The first toll gate on the Gallatin Turnpike was on the west side of Gallatin across from Greenwood Avenue.The toll gate opened in January of 1839. It was near the spot where Jeremiah Hinton had his two-story log tavern. The toll gate lot is shown on a 1905 plat found in Davidson County Register of Deeds Plat Book 161, page 134.  West Greenwood Avenue was called Edgar Avenue at that time.

Davidson County Plat Book 161, page 134. 1905

 Wiley B. Brown, Joseph Litton, and Edwin Childress, Jr. are listed as toll gate keepers in the 1880 Nashville City Directory.

Wiley B. Brown, 1880 Nashville City Directory

Joseph Litton and Edwin H. Childress, Jr., 1880 Nashville City Directory

Hinton's Tavern - North of Greenwood Avenue, and on the east side of the pike, stands the residence of B. R. McKennie, a well-known newspaper publisher, of the ante-bellum period. Before the house was built, the land was owned by Jeremiah Hinton, who had a tavern stable where the McKennie front yard now is. Hinton's two-story log tavern was on the west side of the pike, a few feet north of the present residence of his grandson, Dr. J. B. Talbot, a descendant of Clayton Talbot.
In the spring of 1821, when Judge Guild was "footing it" to Nashville to study law, he says: After stopping to see Judge Trimble, I continued my walk towards Nashville, and stopped overnight at Hinton's tavern, three miles from the city. Mr. Hinton was a kind old man, and learning the object of my visit to Nashville did not charge me anything." Nashville-Gallatin Interurban Railway, Douglas C. Anderson. Nashville, 1913

The Gallatin Turnpike Company was incorporated January 5, 1830. The stock was subscribed and officers were elected in 1836. The original capital was $135,000, but it was afterward increased to $265,000, and it is now $261,000. The first officers were: Robert Weakley, President; and William Edwards, Secretary. The first toll-gate was opened in January 1839, located just east of Nashville, and the road to Gallatin was opened to the public at about the same time. Toll-gates were fixed February 1, 1839, and the road was soon afterward completed to the Kentucky line near Scottsville. Besides the one toll-gate already mentioned, there were three gates above Gallatin. Sometime after the road was finished the part between a point fourteen miles above Gallatin and the Kentucky line was abandoned, so that now there is kept up only fifty miles of the road. The cost of the entire road was $270,000. The officers of this company at the present time are: H. Vaughn, President; and A. G. Adams, Secretary and dispenser of dividends. History of Nashville Tennessee. H. W. Crew. Nashville, 1890.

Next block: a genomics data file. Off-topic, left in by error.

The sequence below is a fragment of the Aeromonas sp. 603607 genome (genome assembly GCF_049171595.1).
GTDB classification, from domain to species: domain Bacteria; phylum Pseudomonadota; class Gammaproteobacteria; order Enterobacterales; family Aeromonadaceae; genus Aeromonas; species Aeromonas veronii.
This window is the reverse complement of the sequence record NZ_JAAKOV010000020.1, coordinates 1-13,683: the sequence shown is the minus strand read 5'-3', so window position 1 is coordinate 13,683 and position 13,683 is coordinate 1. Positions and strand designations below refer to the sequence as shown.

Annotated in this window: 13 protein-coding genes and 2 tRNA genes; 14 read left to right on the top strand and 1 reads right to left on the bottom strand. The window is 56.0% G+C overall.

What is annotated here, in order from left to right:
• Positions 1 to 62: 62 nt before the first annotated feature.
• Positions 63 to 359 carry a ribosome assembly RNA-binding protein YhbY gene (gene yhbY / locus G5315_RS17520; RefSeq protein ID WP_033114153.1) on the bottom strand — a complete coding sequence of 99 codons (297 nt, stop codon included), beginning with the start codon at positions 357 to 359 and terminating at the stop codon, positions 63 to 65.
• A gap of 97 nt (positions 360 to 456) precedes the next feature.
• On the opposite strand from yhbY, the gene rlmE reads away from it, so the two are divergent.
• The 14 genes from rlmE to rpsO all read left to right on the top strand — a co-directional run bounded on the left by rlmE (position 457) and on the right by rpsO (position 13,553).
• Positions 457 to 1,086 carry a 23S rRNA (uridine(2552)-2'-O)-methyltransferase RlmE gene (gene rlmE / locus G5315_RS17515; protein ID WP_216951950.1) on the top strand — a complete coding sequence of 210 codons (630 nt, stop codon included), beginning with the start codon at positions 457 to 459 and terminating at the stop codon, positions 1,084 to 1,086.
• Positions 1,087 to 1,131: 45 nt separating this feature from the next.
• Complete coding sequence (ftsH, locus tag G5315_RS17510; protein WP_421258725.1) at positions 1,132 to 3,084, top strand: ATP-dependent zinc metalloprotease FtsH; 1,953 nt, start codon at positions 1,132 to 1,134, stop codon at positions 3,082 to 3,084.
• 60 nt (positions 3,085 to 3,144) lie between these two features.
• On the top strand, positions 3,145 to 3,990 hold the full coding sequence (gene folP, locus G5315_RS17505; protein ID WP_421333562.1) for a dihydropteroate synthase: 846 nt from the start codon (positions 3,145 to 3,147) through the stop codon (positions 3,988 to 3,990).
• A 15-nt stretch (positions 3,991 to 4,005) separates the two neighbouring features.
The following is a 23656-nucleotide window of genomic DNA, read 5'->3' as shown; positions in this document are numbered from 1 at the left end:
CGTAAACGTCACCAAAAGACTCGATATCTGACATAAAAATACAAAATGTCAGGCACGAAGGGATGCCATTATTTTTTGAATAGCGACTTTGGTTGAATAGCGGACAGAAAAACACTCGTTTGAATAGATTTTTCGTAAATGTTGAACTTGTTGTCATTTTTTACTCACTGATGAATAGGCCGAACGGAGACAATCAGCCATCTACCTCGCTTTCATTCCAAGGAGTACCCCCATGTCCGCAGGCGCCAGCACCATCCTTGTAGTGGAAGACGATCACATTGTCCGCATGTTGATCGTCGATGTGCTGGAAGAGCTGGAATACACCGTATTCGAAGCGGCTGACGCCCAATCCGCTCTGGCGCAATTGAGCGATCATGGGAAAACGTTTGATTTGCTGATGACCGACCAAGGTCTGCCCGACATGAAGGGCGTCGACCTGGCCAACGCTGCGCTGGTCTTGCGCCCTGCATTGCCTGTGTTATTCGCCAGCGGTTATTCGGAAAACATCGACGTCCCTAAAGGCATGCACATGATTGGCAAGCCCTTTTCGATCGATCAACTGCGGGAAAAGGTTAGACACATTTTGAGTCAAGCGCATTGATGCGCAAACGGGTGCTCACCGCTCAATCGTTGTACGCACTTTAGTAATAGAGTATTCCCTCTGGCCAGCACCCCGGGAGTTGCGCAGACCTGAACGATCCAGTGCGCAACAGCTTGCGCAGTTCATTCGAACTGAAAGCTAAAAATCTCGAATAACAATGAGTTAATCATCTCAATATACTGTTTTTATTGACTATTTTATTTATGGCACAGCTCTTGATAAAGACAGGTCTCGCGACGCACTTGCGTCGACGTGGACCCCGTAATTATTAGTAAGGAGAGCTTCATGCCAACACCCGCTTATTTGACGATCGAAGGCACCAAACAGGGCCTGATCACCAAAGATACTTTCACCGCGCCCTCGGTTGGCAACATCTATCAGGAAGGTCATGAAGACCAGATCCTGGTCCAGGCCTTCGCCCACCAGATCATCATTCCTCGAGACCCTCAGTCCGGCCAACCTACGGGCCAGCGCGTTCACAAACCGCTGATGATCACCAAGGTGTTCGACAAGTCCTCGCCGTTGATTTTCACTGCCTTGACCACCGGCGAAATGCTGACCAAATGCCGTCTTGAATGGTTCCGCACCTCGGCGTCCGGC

Friday, November 3, 2017

Green Hills

Nashville Attorney Ward Dewitt was a regular at Metro Nashville Archives when I worked there. He was a patron, a volunteer and became a friend to all the staff. We looked forward to his visits and his stories of old Nashville.  The first time I remember him visiting, he was looking for information on the Green Hills neighborhood and shared some Green Hills history with me. Mr. Dewitt was bothered that everything in the area now bore the name, but that few knew how Green Hills began. It started out as a new subdivision near David Lipscomb's Bible College. It was out in the country with wide fields and few houses. The new neighborhood was east of Hillsboro Road and border on Belmont Boulevard. The developer was John Calhoun. News ads boasted that all the lots would be supplied with water and electricity. It was a place to escape the heat and pollution of the city. Two plats were filed with the register of deeds, the first in 1926 and the second in 1927. Street names in the development include Observatory, Bonner, and Green Hills Drives. He was not sure how the subdivision was named.  I found a clue in a Tennessean article. The neighborhood was promoted as being on the highest elevation in the area, with "a wealth of big shade trees and plenty of luxurious grass." (The Tennessean April 3, 1927.)

Davidson County Register of Deeds, Plat book 547, page 128

Davidson County Register of Deeds, Plat book 547, page 139

In 1939, the Green Hills Market opened on Hillsboro Road, taking the name of the neighborhood.  In 1943, the owners of the market took over management of the adjoining Green Hills Pharmacy.

The Tennessean, September 15, 1939

The Tennessean, March 5, 1943
Green Hills is now in one of the busiest areas of the county and covers a large area along both sides of Hillsboro Road. Green Hills Mall is just up the road from the old neighborhood. There are many restaurants and businesses, schools and churches close by.   Many of the old homes have been demolished with new, larger homes built in their place. As Nashville grows and changes it is fun to remember.